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A CurtainUp LondonLondon Review
A Russian in the Woods
by Lizzie Loveridge

There was this guy after the war who said, when people look back on this century, they'll call it the century of destruction. It's what we're good at . . . . . . destruction.  
-- Corporal Lloyd Jackson

 A Russian in the Woods
Louis Hilyer and Anna Madeley
(Photo: Mike Smallcombe)
Peter Whelan has written this new history play drawing on his own experiences as a young soldier in Berlin in 1950 just as the city was being annexed by the Russians and the West after the Second World War. In a exceptional narrative he introduces us to some of the British who were in at the inception of the Cold War created in the power vacuum left by the dismantling of the Third Reich. It is a memory play, both for the playwright and for his main character and has a rich texture evoking a life in flux half a century ago. Whelan's last play about Shakespeare's daughter The Herbal Bed bombed in New York after losing Joseph Fiennes, whose performance no doubt helped its success in London.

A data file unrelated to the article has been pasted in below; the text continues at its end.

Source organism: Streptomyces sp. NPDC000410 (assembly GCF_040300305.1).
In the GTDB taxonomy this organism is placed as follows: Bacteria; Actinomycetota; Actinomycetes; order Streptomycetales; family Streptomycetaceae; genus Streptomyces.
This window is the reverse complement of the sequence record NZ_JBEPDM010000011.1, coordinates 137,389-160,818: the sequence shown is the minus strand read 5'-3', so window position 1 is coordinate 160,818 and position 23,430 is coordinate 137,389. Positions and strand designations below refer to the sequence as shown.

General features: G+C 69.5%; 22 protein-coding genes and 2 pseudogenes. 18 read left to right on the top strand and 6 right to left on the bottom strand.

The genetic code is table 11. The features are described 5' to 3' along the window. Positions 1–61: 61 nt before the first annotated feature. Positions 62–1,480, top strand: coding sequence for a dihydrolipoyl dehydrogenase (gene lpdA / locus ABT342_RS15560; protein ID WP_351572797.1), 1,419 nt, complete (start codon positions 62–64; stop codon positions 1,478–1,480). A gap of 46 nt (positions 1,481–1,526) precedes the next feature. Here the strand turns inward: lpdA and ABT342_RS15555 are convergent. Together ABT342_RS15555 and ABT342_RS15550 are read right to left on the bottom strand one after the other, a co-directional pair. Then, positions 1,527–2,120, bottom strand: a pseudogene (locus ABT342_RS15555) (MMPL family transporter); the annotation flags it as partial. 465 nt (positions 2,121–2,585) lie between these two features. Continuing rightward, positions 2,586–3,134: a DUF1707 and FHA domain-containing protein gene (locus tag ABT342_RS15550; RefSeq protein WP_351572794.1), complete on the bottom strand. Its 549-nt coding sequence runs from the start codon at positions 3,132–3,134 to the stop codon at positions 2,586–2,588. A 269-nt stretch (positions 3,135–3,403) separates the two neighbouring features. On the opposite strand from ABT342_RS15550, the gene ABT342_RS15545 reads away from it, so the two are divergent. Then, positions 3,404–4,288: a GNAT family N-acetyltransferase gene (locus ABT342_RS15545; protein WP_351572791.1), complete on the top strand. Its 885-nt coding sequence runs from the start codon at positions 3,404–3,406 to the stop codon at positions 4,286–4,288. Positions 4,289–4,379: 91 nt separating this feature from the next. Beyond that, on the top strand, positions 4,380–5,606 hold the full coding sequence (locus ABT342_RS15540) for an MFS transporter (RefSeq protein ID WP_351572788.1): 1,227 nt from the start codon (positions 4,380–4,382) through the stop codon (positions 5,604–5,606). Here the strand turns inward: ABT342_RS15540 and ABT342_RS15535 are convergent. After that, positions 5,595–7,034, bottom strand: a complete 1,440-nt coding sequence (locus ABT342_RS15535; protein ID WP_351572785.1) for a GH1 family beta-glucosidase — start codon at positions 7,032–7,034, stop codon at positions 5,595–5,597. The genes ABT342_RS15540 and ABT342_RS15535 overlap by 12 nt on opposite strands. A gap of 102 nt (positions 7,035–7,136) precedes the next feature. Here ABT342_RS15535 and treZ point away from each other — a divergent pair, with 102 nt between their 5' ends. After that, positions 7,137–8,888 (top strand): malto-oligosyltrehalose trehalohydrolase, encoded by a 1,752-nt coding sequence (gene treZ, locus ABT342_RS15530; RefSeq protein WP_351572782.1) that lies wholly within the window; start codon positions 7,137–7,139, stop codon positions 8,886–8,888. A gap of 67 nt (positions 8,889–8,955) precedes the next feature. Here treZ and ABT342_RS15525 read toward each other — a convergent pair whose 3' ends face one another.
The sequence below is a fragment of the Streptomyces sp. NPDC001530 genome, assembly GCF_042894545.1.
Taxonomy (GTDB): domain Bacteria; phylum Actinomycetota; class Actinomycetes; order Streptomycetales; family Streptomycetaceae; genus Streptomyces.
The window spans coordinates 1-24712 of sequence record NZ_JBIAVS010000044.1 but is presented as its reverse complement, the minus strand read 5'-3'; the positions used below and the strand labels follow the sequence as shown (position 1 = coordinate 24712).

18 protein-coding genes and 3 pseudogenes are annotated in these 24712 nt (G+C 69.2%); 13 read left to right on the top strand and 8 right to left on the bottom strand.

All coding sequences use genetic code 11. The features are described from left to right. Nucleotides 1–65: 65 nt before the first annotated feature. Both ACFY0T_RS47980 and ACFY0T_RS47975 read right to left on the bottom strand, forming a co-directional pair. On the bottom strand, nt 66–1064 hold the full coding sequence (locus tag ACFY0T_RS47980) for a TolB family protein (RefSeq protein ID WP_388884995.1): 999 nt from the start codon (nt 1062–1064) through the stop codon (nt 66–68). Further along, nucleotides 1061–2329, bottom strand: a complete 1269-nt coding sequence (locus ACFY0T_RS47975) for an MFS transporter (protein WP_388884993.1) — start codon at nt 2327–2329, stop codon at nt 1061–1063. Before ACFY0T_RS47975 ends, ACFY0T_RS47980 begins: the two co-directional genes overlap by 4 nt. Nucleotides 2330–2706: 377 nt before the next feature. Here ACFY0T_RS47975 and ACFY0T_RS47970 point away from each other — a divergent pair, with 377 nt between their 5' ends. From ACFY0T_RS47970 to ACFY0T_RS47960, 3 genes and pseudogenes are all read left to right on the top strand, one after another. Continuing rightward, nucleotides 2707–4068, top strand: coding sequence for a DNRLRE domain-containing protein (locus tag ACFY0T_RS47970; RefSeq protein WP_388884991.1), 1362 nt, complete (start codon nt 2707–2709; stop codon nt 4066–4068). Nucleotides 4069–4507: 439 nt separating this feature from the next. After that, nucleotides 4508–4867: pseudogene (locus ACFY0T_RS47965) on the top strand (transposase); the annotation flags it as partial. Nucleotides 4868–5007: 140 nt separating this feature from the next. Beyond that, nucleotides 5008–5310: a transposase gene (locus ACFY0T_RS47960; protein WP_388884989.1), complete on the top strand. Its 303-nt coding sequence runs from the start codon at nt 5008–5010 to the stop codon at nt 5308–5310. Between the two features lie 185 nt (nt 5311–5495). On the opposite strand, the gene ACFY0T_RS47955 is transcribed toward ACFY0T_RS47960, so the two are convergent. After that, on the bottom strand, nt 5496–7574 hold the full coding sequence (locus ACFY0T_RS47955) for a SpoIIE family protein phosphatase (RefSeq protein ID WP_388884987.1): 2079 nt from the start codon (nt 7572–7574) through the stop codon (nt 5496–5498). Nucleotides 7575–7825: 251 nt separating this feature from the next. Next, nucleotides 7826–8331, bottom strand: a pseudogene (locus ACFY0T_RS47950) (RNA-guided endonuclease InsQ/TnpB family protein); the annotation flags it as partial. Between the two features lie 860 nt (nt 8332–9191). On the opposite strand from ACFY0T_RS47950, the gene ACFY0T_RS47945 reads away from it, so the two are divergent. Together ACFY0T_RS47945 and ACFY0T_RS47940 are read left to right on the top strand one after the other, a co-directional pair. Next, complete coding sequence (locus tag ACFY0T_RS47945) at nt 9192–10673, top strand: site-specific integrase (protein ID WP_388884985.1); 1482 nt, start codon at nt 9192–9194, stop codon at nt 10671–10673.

The central character, Pat Harford (Anthony Flanagan) is a young conscript, a national serviceman who has volunteered to go to Berlin and is assigned to an education unit. On arrival in Charlottenburg, a suburb of west Berlin, Pat Harford meets his commanding officer's secretary, the East German born, Ilse Bucher (Anna Madeley). Easy going and affable, Fraser Cullen (Louis Hilyer) encourages Ilse and Pat to get to know each other. Ilse's ambition is to leave Germany and fly to America on American transport so that she does not have to go through East German passport controls. Pat misses Ilse on a date at a dance and instead brings back to the empty headquarters, an American, Lloyd Jackson (Douglas Rao) with a view to him helping Ilse. Jackson is gay but Pat declines his sexual advances. Later Pat Harford is formally accused of giving sensitive information to Jackson, who is really Emil Voss and assumed by the British authorities to be an East German spy. Voss' defence is that he is homosexual and that is why he pretended to be American. Harford is humiliated by the military process, disgusted by the "communist witch hunt" and so that Voss is not implicated, confesses falsely to being a homosexual.